This page is obsolete. It is being retained for archival purposes. It may document extensions or features that are obsolete and/or no longer supported. Do not rely on the information here being up-to-date.
For current documentation please refer to the Wikimedia Design Style Guide documentation.
Information about use of color, icons and other kinds of visual coding needs to be outlined here.
In general, there are six key aspects to a usable system, each with unique methods of measurement.
- Easy for new users to learn how to use. Learnability can be measured by observing how quickly a user can complete a task for the first time. If users are unable to complete the task, the system may be considered unlearnable. This aspect is critical for novice users.
- Easy for new users to remember how to use. Memorability can be measured by observing how quickly a user can complete a task for the first and comparing that with how quickly the user can complete the same task afterward. If the time required to complete the task does not decrease after continued use, the system may be considered unmemorable. This aspect is critical for infrequent users.
- Fast to use. Efficiency can be measured by observing how quickly a user can complete a task after learning it. If the time required to complete the task is unacceptable for the user's productivity needs or attention span the system may be considered inefficient. This aspect is critical for expert users.
- Difficult to use improperly. Failure resistance can be measured by observing frequency of user error while performing a task. If user error is observed to be common, the system may be considered prone to failure.
- Easy to recover from improper use. How forgiving a system is can be measured by observing how frequently user errors are recovered from. If unrecoverable user errors are found the system may be considered unforgiving. Users' ability to learn how to recover from an error is also a factor in the perception of the system being unforgiving.
- Enjoyable to use. Satisfaction can be measured by observing a users's willingness to repeat a task. If users are uninterested or unwilling to repeat a task, the system may be considered unsatisfying to use.
- Accessibility guide for developers has specific instructions instead of these generalities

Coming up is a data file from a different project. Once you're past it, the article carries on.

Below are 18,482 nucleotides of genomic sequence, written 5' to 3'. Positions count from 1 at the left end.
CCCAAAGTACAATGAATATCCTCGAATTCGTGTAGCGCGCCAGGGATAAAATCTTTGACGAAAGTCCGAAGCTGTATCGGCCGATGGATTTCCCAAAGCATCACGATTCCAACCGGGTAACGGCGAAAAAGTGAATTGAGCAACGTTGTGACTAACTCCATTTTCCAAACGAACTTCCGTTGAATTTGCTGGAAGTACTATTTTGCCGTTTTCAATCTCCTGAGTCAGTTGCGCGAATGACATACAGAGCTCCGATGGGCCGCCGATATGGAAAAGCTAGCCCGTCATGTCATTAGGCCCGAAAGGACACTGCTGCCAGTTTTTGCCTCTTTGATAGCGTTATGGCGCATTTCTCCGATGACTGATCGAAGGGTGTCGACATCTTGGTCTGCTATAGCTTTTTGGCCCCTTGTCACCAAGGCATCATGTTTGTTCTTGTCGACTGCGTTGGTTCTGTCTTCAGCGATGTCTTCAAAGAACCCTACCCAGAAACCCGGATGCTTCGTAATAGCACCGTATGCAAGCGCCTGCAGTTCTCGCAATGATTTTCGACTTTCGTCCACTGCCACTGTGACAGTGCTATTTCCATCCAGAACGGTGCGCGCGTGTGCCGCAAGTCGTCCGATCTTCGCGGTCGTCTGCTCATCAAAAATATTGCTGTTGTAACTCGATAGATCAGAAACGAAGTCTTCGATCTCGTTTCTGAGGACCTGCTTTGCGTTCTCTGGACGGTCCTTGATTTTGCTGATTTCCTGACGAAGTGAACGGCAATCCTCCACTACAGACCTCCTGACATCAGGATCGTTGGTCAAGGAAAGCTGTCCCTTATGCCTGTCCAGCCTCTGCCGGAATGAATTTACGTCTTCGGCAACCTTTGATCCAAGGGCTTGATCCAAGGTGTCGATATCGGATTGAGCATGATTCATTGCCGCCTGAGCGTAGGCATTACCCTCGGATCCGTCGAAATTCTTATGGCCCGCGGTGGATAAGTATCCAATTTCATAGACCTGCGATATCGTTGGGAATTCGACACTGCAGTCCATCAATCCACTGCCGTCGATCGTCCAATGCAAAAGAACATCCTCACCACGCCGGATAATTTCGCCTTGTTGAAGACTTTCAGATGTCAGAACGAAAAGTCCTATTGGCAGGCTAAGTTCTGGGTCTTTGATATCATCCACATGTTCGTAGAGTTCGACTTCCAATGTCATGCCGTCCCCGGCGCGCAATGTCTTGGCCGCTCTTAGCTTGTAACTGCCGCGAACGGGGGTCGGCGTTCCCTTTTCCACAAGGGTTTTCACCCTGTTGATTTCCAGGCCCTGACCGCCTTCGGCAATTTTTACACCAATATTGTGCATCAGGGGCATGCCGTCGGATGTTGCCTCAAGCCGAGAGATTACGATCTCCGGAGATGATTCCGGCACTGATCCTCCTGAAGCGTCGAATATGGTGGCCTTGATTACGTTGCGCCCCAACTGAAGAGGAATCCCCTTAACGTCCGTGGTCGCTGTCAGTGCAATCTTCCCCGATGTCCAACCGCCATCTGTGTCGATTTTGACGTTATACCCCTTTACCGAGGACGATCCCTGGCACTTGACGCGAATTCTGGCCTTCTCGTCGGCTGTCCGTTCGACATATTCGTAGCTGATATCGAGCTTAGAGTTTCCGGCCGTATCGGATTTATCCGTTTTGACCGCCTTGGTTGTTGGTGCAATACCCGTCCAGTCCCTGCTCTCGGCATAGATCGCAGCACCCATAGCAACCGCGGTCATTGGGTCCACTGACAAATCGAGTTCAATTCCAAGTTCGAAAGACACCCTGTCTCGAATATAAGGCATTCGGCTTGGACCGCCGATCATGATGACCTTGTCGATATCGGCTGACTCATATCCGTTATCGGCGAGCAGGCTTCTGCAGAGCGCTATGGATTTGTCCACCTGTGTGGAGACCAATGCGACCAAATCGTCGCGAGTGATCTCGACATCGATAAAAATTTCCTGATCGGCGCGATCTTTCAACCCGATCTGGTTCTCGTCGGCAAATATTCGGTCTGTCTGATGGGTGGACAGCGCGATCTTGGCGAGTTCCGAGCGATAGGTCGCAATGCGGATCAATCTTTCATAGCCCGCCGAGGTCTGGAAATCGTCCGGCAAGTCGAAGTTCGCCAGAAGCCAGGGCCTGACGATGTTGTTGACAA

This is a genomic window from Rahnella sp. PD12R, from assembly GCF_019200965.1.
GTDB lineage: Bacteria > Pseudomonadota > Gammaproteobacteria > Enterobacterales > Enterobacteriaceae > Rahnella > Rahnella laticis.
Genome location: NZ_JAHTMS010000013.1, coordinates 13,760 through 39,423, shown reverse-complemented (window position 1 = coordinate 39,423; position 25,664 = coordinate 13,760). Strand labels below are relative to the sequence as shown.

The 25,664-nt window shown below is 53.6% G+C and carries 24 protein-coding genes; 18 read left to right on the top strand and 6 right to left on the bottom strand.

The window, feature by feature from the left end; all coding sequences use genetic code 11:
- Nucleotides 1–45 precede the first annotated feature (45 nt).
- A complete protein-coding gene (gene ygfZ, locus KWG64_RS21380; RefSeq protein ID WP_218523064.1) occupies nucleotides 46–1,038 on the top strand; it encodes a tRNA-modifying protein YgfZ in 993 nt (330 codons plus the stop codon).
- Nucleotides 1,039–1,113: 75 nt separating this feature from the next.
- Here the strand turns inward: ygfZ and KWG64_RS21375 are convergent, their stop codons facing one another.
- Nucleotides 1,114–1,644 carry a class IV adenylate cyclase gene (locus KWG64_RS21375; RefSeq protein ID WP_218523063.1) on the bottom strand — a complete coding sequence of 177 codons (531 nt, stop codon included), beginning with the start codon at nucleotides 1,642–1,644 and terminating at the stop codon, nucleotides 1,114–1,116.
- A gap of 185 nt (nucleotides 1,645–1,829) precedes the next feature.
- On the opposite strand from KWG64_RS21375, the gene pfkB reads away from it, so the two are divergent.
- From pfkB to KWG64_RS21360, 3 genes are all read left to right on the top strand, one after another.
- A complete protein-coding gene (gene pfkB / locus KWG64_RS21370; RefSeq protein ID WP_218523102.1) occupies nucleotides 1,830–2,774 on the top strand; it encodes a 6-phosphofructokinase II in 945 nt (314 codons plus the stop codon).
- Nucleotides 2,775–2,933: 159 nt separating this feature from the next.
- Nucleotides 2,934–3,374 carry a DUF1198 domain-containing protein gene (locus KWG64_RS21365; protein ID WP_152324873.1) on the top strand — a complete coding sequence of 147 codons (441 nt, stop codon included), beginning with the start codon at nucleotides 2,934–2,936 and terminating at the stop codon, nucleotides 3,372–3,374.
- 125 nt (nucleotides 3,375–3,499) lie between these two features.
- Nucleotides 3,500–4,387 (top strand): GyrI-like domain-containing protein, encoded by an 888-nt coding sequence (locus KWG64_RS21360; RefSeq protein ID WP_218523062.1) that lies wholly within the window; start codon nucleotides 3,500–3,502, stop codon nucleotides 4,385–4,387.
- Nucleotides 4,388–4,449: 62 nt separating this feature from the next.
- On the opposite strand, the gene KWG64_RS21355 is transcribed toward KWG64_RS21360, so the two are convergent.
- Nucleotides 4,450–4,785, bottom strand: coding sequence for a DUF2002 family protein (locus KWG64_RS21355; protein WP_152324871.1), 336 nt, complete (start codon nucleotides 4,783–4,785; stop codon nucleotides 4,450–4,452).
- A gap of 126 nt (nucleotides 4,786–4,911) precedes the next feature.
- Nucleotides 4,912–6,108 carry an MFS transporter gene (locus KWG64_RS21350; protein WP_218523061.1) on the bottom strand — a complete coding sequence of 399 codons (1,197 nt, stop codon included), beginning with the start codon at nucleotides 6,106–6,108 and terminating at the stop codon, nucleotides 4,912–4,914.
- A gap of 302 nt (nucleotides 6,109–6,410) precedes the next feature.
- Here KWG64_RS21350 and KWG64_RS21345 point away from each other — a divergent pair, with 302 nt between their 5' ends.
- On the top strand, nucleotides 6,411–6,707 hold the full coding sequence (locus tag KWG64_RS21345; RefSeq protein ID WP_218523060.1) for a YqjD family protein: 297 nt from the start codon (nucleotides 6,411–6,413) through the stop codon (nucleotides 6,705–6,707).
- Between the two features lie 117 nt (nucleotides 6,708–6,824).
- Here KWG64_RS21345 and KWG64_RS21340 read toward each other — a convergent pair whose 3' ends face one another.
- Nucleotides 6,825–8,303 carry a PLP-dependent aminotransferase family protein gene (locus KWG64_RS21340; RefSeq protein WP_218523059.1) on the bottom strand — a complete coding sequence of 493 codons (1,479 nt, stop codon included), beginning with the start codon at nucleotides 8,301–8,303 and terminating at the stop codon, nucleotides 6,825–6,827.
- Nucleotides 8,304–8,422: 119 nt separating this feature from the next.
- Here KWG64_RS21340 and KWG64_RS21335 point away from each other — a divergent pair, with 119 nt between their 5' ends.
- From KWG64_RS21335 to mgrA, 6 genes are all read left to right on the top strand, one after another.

The W3C has a comprehensive set of Web Content Accessibility Guidelines (WCAG). These guidelines, which help users with a variety of impairments participate on the internet, would ideally be conformed to whenever possible.
- Provide equivalent alternatives to auditory and visual content.
- Don't rely on color alone.
- Use markup and style sheets and do so properly.
- Clarify natural language usage
- Create tables that transform gracefully.
- Ensure that pages featuring new technologies transform gracefully.
- Ensure user control of time-sensitive content changes.
- Ensure direct accessibility of embedded user interfaces.
- Design for device-independence.
- Use interim solutions.
- Use W3C technologies and guidelines.
- Provide context and orientation information.
- Provide clear navigation mechanisms.
- Ensure that documents are clear and simple.
The W3C has a Web Accessibility Initiative (WAI), which is a continuation of the guidelines set forth in the WCAG. Accessibility for Rich Internet Applications (ARIA) describes a set of best practices and defines a set of embeddable markup "hints" which can be added to web applications to facilitate their use by interactive screen-reading software.
MediaWiki user interfaces are used on many kinds of computers by a diverse range of users, some with special needs, and all speaking a variety of languages. Special considerations must be taken into account when designing user interfaces which will support this scale of user diversity.
- Text scale
- User interfaces should allow text to scale up to 200% or down to 50% of its original size. Although many modern browsers default to scaling web-pages using a zoom technique, most still support scaling only text. Using "em" measurements in style sheets can ensure that user interface elements can scale together with text size changes where appropriate.
- Text flow
- User interfaces should allow for text to flow correctly in any language. Many languages exhibit extremely different text lengths for any given text written in English. Avoid using static widths combined with static heights, even if they are being set in "em" units; allow the browser's text-flow to determine either the width or height of a text container. Testing with a variety of extreme cases such as German, which is typically more lengthy and Chinese which is typically more brief, will help identify problem areas.
- Keyboard-only access
- Critical functionality should always be accessible via keyboard.
- Progressive enhancement
- User interfaces that take advantage of client-side scripting and styling should retain critical functionality with scripting and styling disabled.
- Right-to-Left language support
- User interfaces should allow for easy transition to right-to-left languages (e.g., Hebrew or Arabic).
- Support for the visually impaired
- In addition to text sizing, user interfaces should support the visually impaired in the following ways:
- Support screen-reader technology (e.g., correct use of “label” tags)
- Support/Control for the various types of color-blindness (protanopia, etc.)